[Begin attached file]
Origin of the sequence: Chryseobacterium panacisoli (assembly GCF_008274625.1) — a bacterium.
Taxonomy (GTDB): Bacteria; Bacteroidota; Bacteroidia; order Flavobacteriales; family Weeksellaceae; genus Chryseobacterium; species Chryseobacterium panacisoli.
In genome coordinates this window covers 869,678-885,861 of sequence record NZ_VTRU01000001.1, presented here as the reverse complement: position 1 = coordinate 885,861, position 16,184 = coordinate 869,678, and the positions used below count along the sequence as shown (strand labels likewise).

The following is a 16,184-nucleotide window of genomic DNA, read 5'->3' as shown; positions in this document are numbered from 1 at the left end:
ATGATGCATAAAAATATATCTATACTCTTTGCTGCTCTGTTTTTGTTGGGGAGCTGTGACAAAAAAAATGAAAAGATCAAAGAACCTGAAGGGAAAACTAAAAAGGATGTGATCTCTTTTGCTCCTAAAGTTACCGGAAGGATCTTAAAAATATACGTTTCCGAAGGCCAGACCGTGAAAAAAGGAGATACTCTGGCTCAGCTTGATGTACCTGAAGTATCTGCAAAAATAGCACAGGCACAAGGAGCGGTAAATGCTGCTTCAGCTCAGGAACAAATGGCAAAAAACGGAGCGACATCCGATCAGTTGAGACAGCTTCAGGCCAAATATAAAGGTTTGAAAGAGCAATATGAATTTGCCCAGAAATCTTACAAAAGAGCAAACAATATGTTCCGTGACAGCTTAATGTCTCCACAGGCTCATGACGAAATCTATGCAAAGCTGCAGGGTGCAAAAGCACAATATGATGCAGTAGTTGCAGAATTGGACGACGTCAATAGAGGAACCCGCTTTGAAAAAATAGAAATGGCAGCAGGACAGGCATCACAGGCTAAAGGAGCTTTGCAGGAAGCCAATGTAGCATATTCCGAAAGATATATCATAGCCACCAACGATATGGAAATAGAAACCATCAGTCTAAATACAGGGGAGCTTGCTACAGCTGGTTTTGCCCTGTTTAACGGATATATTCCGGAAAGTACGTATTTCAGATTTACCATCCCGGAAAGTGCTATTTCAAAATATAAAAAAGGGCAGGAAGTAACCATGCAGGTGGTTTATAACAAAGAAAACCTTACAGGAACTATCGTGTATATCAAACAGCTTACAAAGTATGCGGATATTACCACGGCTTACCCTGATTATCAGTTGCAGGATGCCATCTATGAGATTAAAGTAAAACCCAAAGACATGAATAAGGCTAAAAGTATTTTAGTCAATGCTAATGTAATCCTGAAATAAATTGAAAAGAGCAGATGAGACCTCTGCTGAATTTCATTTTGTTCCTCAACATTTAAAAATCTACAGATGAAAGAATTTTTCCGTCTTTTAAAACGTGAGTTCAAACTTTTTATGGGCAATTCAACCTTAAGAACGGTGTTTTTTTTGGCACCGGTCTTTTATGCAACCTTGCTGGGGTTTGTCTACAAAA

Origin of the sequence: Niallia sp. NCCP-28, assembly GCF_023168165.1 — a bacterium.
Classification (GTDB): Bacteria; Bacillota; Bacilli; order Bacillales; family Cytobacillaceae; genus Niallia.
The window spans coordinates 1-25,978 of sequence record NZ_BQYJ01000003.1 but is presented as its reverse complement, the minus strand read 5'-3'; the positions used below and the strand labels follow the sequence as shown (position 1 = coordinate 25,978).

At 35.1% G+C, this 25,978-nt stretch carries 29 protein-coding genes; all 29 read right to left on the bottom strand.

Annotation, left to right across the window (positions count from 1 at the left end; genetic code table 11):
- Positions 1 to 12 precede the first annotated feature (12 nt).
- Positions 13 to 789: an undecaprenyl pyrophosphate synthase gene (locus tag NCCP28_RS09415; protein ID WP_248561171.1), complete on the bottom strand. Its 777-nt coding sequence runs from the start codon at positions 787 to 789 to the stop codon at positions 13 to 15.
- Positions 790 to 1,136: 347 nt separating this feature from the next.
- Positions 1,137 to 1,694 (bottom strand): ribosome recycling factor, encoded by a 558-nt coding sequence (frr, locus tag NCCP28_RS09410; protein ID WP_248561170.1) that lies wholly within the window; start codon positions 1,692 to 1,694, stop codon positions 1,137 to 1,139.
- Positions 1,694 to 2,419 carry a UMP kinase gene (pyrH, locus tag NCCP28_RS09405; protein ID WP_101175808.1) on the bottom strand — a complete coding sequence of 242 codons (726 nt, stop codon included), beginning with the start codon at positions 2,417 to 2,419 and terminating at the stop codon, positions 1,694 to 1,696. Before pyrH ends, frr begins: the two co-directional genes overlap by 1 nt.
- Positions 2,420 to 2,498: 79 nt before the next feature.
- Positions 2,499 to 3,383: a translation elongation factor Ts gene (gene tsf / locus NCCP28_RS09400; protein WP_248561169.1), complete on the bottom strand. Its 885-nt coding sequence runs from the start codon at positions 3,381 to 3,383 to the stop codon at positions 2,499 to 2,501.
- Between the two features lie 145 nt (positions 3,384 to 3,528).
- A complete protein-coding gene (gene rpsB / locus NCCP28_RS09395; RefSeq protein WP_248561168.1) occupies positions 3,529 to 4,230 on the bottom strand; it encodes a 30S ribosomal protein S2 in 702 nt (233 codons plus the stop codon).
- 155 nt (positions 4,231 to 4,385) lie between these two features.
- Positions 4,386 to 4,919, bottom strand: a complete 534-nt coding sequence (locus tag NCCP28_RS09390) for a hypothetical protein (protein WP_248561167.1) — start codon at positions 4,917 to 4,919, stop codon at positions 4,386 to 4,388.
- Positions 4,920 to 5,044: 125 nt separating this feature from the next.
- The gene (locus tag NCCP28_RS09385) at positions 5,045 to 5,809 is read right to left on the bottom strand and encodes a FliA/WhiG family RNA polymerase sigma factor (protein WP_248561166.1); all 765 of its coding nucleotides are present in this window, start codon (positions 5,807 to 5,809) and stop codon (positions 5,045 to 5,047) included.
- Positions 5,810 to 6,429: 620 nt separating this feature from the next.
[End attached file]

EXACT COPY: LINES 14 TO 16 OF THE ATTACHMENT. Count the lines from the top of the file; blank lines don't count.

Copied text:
- Positions 1,137 to 1,694 (bottom strand): ribosome recycling factor, encoded by a 558-nt coding sequence (frr, locus tag NCCP28_RS09410; protein ID WP_248561170.1) that lies wholly within the window; start codon positions 1,692 to 1,694, stop codon positions 1,137 to 1,139.
- Positions 1,694 to 2,419 carry a UMP kinase gene (pyrH, locus tag NCCP28_RS09405; protein ID WP_101175808.1) on the bottom strand — a complete coding sequence of 242 codons (726 nt, stop codon included), beginning with the start codon at positions 2,417 to 2,419 and terminating at the stop codon, positions 1,694 to 1,696. Before pyrH ends, frr begins: the two co-directional genes overlap by 1 nt.
- Positions 2,420 to 2,498: 79 nt before the next feature.